A Tale of Two Islands features two videos, each of which offer a portrait of an island located in New York City. As we welcome New York City’s new mayor Bill de Blasio, we celebrate the synergy between our Mayor’s platform and how this program suggests the metropolis as a place comprising a multitude of different cities, locations, and stories – some fictional and some factual. Zeroing in on two islands in the East River – the quietly residential Roosevelt Island squeezed between Queens and Manhattan and the unpopulated North Brother Island, former home to Riverside Hospital and the infamous Typhoid Mary – the two videos in this program hover between historical biographies of places enmeshed within the fabric of a vast megalopolis and cloistered narrative fictions woven as islands of their own.
London-based artist Beatrice Gibson creates complex video works structured like musical compositions that are often choreographed with multiple interdisciplinary collaborators. Working with New York-based musician Alex Waterman, and referencing experimental composer Robert Ashley’s video operas, A Necessary Music weaves a portrait of Roosevelt Island that begins as a straightforward anthropological recitation and slowly devolves into science fiction. For A Necessary Music, Gibson and Waterman interviewed residents of Roosevelt Island and then asked different residents to relate back these texts, asking the residents of the island to both re-write and re-inhabit their own home. With Adolfo Bioy Casares’ 1941 science fiction novel The Invention of Morel in mind, Gibson and Waterman explore the strange temporality of science fiction – one of looking into the future retelling its own past – emphasizing the uncanny relationship between science fiction and reality. Narrated by Robert Ashley (1930 – 2014).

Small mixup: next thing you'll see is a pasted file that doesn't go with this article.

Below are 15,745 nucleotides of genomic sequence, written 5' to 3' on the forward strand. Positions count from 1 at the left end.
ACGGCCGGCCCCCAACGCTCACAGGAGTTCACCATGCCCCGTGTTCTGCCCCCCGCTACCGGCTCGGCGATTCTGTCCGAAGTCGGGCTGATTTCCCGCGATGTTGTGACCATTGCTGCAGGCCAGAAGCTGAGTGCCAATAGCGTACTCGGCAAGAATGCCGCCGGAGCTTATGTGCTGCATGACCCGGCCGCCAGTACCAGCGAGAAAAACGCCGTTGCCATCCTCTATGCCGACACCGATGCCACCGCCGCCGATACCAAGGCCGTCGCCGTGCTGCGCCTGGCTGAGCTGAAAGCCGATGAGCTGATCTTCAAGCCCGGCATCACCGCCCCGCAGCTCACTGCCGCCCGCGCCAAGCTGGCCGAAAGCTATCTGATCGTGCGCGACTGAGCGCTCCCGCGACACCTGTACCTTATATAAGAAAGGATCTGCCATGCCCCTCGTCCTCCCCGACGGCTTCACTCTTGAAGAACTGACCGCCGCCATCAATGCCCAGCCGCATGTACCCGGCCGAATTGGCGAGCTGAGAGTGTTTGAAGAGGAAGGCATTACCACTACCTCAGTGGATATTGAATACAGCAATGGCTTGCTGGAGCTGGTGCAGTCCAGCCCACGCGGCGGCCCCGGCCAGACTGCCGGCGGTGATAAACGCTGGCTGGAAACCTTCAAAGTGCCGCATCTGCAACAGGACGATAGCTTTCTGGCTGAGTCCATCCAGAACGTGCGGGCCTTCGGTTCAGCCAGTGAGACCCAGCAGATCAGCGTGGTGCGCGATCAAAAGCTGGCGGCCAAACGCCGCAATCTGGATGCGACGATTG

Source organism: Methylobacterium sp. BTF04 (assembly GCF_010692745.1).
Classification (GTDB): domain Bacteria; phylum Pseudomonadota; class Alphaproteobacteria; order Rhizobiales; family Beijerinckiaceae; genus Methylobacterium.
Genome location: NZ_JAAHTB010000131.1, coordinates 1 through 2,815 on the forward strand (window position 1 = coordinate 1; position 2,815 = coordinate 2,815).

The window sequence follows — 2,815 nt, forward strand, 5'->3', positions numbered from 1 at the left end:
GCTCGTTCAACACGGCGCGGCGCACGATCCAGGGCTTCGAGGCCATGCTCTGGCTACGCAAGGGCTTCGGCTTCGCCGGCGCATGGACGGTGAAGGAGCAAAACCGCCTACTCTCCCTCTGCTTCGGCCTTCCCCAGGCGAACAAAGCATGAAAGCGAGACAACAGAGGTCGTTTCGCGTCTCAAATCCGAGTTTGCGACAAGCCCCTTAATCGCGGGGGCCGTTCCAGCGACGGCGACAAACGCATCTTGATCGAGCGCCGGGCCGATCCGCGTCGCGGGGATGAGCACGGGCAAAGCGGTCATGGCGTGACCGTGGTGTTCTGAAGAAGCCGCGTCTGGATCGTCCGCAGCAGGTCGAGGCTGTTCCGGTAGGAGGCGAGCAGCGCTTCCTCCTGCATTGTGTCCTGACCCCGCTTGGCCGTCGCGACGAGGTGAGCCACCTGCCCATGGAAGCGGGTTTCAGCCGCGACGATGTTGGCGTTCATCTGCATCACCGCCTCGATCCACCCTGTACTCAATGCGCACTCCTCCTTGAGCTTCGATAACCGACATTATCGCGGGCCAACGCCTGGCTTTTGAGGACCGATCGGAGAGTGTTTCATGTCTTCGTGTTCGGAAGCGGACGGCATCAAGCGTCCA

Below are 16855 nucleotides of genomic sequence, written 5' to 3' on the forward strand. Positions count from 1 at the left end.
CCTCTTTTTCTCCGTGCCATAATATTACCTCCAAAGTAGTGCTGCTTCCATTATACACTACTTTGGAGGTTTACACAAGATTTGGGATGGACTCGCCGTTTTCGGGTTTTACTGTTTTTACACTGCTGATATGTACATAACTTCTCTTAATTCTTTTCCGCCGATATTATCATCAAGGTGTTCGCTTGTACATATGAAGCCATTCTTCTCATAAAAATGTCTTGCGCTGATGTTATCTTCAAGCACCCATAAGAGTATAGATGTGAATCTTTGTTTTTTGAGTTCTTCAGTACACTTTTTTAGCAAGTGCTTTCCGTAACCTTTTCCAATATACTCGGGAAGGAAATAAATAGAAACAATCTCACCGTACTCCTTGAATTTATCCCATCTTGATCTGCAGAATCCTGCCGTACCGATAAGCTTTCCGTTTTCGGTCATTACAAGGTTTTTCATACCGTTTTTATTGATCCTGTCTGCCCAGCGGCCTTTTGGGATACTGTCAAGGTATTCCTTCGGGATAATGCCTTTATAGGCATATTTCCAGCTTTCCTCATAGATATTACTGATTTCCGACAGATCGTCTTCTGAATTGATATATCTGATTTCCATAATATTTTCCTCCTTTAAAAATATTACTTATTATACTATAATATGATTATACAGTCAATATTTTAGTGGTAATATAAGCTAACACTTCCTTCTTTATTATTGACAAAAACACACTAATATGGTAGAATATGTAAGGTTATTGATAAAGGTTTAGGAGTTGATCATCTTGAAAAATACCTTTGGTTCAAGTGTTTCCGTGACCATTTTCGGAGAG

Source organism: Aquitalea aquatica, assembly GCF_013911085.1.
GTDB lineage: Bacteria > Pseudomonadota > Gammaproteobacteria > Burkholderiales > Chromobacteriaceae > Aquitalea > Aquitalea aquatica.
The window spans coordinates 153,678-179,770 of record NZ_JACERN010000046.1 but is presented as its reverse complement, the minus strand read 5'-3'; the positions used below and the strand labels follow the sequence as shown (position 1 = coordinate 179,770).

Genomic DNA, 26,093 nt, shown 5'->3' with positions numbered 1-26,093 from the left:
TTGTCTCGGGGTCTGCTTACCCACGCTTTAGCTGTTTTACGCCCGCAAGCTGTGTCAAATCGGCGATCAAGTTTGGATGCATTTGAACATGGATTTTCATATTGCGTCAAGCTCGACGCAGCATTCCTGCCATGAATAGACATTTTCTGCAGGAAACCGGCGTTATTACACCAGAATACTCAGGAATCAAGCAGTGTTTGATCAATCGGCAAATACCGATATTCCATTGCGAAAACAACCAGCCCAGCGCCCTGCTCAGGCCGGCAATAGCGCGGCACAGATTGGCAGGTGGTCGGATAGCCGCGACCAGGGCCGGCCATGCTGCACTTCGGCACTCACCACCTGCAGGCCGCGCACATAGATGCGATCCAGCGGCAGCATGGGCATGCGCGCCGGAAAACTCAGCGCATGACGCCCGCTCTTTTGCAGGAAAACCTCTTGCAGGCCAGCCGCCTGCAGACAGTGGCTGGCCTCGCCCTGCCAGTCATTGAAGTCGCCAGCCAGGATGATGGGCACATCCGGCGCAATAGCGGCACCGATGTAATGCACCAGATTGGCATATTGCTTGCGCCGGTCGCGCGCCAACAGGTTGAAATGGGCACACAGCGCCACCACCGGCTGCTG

New York-based artist Frank Heath’s artistic practice is catalyzed by unexpected interventions into otherwise banal scenarios. Situated somewhere between prank calls and calls for help, Heath begins many of his video works with phone calls to dealers of various goods – flags, flying banners –to discuss what begin as innocuous requests. In Asymptomatic Carrier, Heath begins with a phone call to a flag fabricator, slowly revealing the fact that he is looking for a flag to wave above what has become his home on the otherwise abandoned North Brother Island. Discussing the island’s former use as a home to Riverside Hospital and the ways it could be possible for him to have inhabited this isolated place unaccompanied for the past forty years, the listener becomes an eavesdropper, drawn into a conversation nestled somewhere between imagination and reality.